Shock treatment may improve erectile dysfunction

An experimental therapy known as low-intensity shock wave treatment might improve erectile dysfunction, particularly for men with only mild to moderate sexual difficulties, a research review suggests.

Like popular medications for erectile dysfunction, low-intensity shock wave treatment focuses on the main cause of the problem, which is insufficient blood flow to the penis that makes it difficult to get and maintain an erection. Unlike these pills, however shock wave therapy isn't approved to treat erectile dysfunction in the U.S.

While the long-term risks and benefits of shock treatment are still unknown, and more studies are needed to determine the best dosage, the therapy may offer an alternative to men who can't take Viagra or didn't get the results they wanted from a pill, said senior study author Dr. Tom Lue of the University of California, San Francisco.

"Basic research and clinical trials suggest that low-energy shock wave therapy can improve penile blood circulation and thus may be helpful in men with erectile dysfunction secondary to penile vascular insufficiency," Lue said by email.

Shock wave therapy is still an experimental treatment for erectile dysfunction, and most of the studies to date have been done in small animals that have similar but not identical mechanisms for erections, noted Dr. Joao Paulo Zambon, a urology researcher at Wake Forest University in Winston-Salem, North Carolina, who wasn't involved in the research review.

"Potentially, it can restore the erectile function, but the exact mechanism is still unclear," Zambon said by email.

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Researchers examined data from 14 previously published studies including 833 patients from 2005 to 2015. The studies relied on men to report whether they experienced an improvement in sexual function, and they had a variety of experimental designs, doses of shock therapy and treatment durations.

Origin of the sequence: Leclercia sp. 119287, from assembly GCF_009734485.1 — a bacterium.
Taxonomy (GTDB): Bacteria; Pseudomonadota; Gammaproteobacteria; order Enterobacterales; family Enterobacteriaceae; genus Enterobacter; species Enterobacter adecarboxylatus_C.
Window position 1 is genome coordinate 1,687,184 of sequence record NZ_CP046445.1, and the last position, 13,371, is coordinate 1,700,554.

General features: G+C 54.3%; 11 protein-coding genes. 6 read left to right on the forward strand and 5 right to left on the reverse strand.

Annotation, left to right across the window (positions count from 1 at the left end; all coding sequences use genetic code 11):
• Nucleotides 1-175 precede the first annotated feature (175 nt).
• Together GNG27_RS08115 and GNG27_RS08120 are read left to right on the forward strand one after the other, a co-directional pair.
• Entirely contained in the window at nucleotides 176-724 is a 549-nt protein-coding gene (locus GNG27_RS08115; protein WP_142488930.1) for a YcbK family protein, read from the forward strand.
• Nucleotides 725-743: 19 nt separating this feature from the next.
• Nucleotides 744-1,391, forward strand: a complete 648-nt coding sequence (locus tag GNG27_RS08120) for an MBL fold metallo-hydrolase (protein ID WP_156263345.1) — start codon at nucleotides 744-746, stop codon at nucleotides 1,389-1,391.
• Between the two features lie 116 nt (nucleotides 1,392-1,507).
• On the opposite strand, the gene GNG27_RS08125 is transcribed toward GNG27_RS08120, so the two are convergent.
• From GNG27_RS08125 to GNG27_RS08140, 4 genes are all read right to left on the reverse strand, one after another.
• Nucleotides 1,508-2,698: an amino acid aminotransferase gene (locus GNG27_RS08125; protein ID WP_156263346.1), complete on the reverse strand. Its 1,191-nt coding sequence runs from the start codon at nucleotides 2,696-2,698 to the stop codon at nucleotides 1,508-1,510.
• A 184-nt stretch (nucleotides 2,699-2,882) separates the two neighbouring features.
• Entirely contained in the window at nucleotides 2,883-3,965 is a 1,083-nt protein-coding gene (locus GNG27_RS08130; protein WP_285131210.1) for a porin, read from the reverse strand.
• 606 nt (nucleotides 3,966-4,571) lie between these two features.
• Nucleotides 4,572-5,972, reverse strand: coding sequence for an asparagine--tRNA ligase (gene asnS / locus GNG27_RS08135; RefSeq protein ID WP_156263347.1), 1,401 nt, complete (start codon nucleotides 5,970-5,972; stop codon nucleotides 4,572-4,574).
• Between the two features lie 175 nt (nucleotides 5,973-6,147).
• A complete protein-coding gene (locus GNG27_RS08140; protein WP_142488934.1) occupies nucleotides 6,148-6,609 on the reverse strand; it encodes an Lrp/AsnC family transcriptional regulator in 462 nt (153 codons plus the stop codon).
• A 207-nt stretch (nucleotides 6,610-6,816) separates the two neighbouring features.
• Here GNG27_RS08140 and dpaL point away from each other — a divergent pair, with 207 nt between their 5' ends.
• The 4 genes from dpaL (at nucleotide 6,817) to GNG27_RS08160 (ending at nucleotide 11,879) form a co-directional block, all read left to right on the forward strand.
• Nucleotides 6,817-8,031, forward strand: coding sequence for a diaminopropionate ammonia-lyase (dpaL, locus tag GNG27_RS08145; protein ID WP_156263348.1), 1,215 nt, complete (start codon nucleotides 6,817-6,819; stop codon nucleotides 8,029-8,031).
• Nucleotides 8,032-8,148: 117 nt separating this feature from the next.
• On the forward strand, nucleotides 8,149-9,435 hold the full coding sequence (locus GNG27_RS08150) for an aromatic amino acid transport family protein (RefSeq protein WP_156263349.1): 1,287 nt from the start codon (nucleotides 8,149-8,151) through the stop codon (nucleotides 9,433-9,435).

Half of the studies had participants randomly assigned to receive shock therapy, though some results in this subset of trials may not be reliable because patients and doctors knew whether participants were given shock therapy or not.

Some individual studies didn't show that low-intensity shock therapy improved erectile function, researchers report in European Urology.

A pooled analysis of results from just the studies that randomly assigned patients to receive the treatment did suggest it could significantly improve sexual function. On average, erectile function was twice as good after this intervention than it was before.

Most of the men in these studies had erectile dysfunction due to impaired blood flow to the penis, and not because of other health problems like neurological or psychological issues that can also impact sexual performance.

These results suggest that the therapy may not be a panacea for every man experiencing sexual difficulties, said Dr. Noam Kitrey, a sexual health and urology researcher at Sheba Medical Center in Tel-Hashomer, Israel.

It may only be a good choice for men with erectile dysfunction caused by vascular problems, Kitrey, who wasn't involved in the study, added by email.

"There is no scientific evidence to support shock wave therapy for patients with other causes of erectile dysfunction - neurological problems, psychological erectile dysfunction, or patients after major pelvic surgery such as a radical prostatectomy or pelvic irradiation," Kitrey said.

SOURCE: European Urology, online June 16, 2016.